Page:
“Mr. Brooks” – I get the feeling Kevin Costner’s starting to make some smart decisions again (catch “Upside of Anger” if you don’t believe me). This one’s supposed to be quite good… with some early reviewers tagging it one of the best thrillers in years. Hope the hype is spot-on.
“Knocked Up” – This looks great. I hope it is. I hope Katy Heigl’s assets aren’t the only two good things in the movie. The trailers are wonderful… but we all know how they can mislead.
“Ocean’s Thirteen” – You know this will deliver. One of the best casts around – and now with Al Pacino! I truly believe the “Ocean’s” movies are some of the best value-for-money movies around!
“The Bourne Ultimatum” – Matt Damon is sensational as Jason Bourne; it’s his signature role. The first two “Bourne” films rocked more than Tommy and Pamela’s bed on their wedding night… and from all reports, “Ultimatum” is going to break the springs too.
You’ll notice that there’s not a lot on my ‘must see’ list – and it’s because most of the upcoming films just aren’t that appealing. I mean, – “Resident Evil 3”? “AvP 2”? “Harry Potter 100”? “Saw IV”? (fuck me), “Fantastic Four 2” (yeah, whatever)?, “Vacancy”?, “The Invasion”? (reshot about a hundred times); “Daddy Day Camp”?! (where’s the fuckin’ noose!!!?). Give me Strawberry over Vanilla any day.
Caffeinated Clint on….”Spider-Man 3”.
He’s Black. He’s Bad.
She’ll Crack. Be Sad.
And there, in rushed poem form, is the plot for what could be the biggest film of the year. Most movies that you can sum up in a couple of lines – or limerick – tend to suck like a suction cap. In the case of the latest cinematic ‘day in the life of Peter Parker’ journal, it may encompass a short outline on paper, but its mostly immense in value.
The “Spider-Man” movies are like your favourite nightclub – you never mind paying the admission price because you’re always guaranteed a good time, whether or not the night is full of surprises or not. And “Spider-Man 3” is no exception; it’s a one-night stand with the hottest thing in town… and that little black number? Wow.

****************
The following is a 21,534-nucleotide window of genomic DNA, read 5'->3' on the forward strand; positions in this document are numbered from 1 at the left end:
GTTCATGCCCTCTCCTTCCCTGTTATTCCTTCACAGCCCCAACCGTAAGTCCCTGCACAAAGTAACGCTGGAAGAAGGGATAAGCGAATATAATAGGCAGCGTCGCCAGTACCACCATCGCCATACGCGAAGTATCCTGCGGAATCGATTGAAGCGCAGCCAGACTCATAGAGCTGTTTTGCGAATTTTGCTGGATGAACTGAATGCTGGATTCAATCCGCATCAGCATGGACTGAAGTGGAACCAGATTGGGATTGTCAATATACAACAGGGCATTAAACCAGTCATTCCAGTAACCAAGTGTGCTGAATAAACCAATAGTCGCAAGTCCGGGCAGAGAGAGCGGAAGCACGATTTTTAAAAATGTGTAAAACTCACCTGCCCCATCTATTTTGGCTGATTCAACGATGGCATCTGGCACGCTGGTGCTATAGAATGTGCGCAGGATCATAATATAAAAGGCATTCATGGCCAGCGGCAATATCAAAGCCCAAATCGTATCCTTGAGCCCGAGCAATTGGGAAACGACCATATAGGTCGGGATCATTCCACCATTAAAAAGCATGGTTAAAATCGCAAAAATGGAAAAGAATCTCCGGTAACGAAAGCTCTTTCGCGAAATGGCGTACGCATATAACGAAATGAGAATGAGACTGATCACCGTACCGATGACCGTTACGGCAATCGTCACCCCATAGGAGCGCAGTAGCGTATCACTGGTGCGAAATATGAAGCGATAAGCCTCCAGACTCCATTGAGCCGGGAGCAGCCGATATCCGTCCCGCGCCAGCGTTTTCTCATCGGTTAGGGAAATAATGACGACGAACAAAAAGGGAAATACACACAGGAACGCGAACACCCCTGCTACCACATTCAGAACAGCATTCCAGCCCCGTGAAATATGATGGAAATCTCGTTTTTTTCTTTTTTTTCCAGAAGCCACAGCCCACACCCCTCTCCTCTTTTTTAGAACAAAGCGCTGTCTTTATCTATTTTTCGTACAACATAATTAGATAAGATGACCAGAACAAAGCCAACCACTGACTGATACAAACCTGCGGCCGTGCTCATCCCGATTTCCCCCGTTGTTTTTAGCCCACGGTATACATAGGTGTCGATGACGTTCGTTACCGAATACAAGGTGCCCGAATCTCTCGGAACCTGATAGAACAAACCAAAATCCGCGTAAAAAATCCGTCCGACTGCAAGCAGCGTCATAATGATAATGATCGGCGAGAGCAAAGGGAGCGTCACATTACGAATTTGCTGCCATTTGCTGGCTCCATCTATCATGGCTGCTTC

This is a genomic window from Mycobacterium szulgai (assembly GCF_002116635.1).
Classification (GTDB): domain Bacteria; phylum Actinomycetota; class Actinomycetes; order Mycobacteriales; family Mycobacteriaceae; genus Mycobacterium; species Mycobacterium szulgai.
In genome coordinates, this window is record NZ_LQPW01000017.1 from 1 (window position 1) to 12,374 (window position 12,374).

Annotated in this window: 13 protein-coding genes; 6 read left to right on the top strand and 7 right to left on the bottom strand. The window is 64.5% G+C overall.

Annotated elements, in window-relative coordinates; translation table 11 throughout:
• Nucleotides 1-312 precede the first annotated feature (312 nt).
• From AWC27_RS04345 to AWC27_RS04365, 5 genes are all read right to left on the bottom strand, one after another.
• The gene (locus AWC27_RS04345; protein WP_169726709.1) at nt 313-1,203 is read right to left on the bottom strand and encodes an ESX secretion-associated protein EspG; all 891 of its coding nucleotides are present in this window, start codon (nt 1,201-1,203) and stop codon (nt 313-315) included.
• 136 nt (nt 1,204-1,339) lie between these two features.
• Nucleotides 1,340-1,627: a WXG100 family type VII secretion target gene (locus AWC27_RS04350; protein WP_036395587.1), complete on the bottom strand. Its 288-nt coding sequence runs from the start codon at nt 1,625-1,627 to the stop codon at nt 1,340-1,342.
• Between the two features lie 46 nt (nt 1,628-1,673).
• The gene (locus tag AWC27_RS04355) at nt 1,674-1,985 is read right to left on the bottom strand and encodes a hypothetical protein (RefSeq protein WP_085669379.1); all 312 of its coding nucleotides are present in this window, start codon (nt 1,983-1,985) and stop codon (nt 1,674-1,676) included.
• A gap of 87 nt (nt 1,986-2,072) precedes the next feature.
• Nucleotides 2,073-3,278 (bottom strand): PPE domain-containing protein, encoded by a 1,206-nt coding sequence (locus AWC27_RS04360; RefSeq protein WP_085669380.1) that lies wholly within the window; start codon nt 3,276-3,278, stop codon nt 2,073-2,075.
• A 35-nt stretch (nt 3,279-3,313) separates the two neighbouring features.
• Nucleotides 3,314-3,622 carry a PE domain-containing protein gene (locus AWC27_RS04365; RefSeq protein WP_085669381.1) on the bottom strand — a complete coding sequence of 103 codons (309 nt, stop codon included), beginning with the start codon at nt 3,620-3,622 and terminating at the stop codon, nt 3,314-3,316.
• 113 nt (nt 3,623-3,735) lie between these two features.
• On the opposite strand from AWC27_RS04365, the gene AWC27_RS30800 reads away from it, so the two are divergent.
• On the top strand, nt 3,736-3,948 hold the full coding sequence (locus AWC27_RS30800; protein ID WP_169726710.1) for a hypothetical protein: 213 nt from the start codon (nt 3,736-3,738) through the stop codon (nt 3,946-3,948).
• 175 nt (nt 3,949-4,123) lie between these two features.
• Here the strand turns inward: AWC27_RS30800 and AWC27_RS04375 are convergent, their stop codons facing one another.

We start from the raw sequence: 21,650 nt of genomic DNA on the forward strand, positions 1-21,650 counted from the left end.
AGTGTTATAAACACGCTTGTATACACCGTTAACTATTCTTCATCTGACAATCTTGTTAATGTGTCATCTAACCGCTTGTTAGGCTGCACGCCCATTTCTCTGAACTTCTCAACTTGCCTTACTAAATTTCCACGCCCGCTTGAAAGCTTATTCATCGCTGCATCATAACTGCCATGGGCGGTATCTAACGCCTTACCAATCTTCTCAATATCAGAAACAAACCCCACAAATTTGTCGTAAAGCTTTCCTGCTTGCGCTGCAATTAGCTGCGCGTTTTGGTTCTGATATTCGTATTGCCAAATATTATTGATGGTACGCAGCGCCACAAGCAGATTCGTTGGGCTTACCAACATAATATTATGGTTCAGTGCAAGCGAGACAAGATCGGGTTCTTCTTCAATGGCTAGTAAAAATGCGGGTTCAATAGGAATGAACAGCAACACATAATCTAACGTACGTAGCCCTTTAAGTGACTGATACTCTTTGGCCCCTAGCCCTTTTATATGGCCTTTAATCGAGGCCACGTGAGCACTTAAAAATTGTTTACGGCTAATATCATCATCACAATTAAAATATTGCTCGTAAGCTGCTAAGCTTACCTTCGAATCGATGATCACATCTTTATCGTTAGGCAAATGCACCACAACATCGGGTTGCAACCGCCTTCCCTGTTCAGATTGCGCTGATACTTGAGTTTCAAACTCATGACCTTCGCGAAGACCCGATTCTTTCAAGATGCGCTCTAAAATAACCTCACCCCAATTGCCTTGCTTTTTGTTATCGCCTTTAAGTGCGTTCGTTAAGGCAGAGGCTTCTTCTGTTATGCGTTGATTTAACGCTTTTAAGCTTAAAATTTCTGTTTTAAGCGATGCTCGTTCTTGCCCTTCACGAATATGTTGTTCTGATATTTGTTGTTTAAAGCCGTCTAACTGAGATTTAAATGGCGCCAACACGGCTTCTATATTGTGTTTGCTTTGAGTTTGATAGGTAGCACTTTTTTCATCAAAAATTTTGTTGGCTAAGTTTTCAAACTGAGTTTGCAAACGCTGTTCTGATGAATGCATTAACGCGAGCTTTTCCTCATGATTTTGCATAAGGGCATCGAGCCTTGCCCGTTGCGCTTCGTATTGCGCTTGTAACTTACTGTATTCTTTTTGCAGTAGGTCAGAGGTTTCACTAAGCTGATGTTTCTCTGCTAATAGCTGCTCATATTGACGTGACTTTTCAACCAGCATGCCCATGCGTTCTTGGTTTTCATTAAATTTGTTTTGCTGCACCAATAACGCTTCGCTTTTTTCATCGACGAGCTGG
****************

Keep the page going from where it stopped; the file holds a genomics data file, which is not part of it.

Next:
This time, Peter Parker (Tobey Maguire) has a lot more problems to deal with besides keeping his secret identity, well, secret. There’s revenge-seeking Harry Osborne (James Franco); a guy made of Sand (Thomas Haden Church) on his case, and a cocky new photographer (Topher Grace) that wants to dethrone him as the Bugle’s best picture man. To make matters worse, a black spacely organism has made its way into the Spider-Man suit and transformed Peter into something vastly different (think Clark Kent on ‘Red’ Kryptonite), which as good as puts the nail in the coffin of his failing relationship with Mary Jane (Kirsten Dunst).
Despite the fact that there’s been five-hundred other comic book movies (that’s an exaggeration; not far off the mark though) since the release of 2001’s “Spider-Man”, Director Sam Raimi’s early entry in the superhero genre still remains a high point for film-fans and comic-fans alike. Its solid storytelling; awesome special effects and divine performances were just three super elements of a film where each seemingly just came together.
“Spider-Man 2”, released in 2004, was just as superb – if not better. It ramped up the action; tortured the characters a little more and gave us some of the best looking popcorn cinema since the Gremlins pushed that old bitch out the window of her house on the Warner back lot.
Is third time the charm with “Spider-Man 3”?
Unfortunately, no, it isn’t. Not to say it’s a bad film, it’s not, in fact it’s a very good film – just one that suffers from the curse of the ‘3’s. It happened with “Batman Forever”; “The Godfather III”; “Return of the Jedi”, “Terminator 3”, as well. All good films that sadly just couldn’t live up to their awesome predecessors – they were the light or diet versions of their super fathers. I think we’ve begun to expect so much from the “Spider-Man” movies that when one isn’t quite as good as the other it stands out like a wart on an ear lobe.